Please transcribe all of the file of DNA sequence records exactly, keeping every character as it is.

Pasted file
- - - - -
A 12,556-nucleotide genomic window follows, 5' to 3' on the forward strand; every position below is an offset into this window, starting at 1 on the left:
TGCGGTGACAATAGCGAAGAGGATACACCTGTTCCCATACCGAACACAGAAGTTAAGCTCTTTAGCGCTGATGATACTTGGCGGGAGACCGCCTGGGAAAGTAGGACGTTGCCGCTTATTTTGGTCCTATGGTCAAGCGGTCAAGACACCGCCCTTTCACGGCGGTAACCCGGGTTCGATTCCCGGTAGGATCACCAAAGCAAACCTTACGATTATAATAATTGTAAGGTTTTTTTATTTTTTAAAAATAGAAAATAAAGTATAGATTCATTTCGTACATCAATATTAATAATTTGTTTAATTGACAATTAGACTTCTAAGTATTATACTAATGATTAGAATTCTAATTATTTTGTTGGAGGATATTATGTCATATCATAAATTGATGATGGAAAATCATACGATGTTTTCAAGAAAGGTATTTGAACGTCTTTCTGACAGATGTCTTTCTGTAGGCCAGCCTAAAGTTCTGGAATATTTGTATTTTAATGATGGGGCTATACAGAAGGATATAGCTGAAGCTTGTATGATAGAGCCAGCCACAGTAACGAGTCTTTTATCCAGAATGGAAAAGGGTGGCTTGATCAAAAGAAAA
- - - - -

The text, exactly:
A 12,556-nucleotide genomic window follows, 5' to 3' on the forward strand; every position below is an offset into this window, starting at 1 on the left:
TGCGGTGACAATAGCGAAGAGGATACACCTGTTCCCATACCGAACACAGAAGTTAAGCTCTTTAGCGCTGATGATACTTGGCGGGAGACCGCCTGGGAAAGTAGGACGTTGCCGCTTATTTTGGTCCTATGGTCAAGCGGTCAAGACACCGCCCTTTCACGGCGGTAACCCGGGTTCGATTCCCGGTAGGATCACCAAAGCAAACCTTACGATTATAATAATTGTAAGGTTTTTTTATTTTTTAAAAATAGAAAATAAAGTATAGATTCATTTCGTACATCAATATTAATAATTTGTTTAATTGACAATTAGACTTCTAAGTATTATACTAATGATTAGAATTCTAATTATTTTGTTGGAGGATATTATGTCATATCATAAATTGATGATGGAAAATCATACGATGTTTTCAAGAAAGGTATTTGAACGTCTTTCTGACAGATGTCTTTCTGTAGGCCAGCCTAAAGTTCTGGAATATTTGTATTTTAATGATGGGGCTATACAGAAGGATATAGCTGAAGCTTGTATGATAGAGCCAGCCACAGTAACGAGTCTTTTATCCAGAATGGAAAAGGGTGGCTTGATCAAAAGAAAA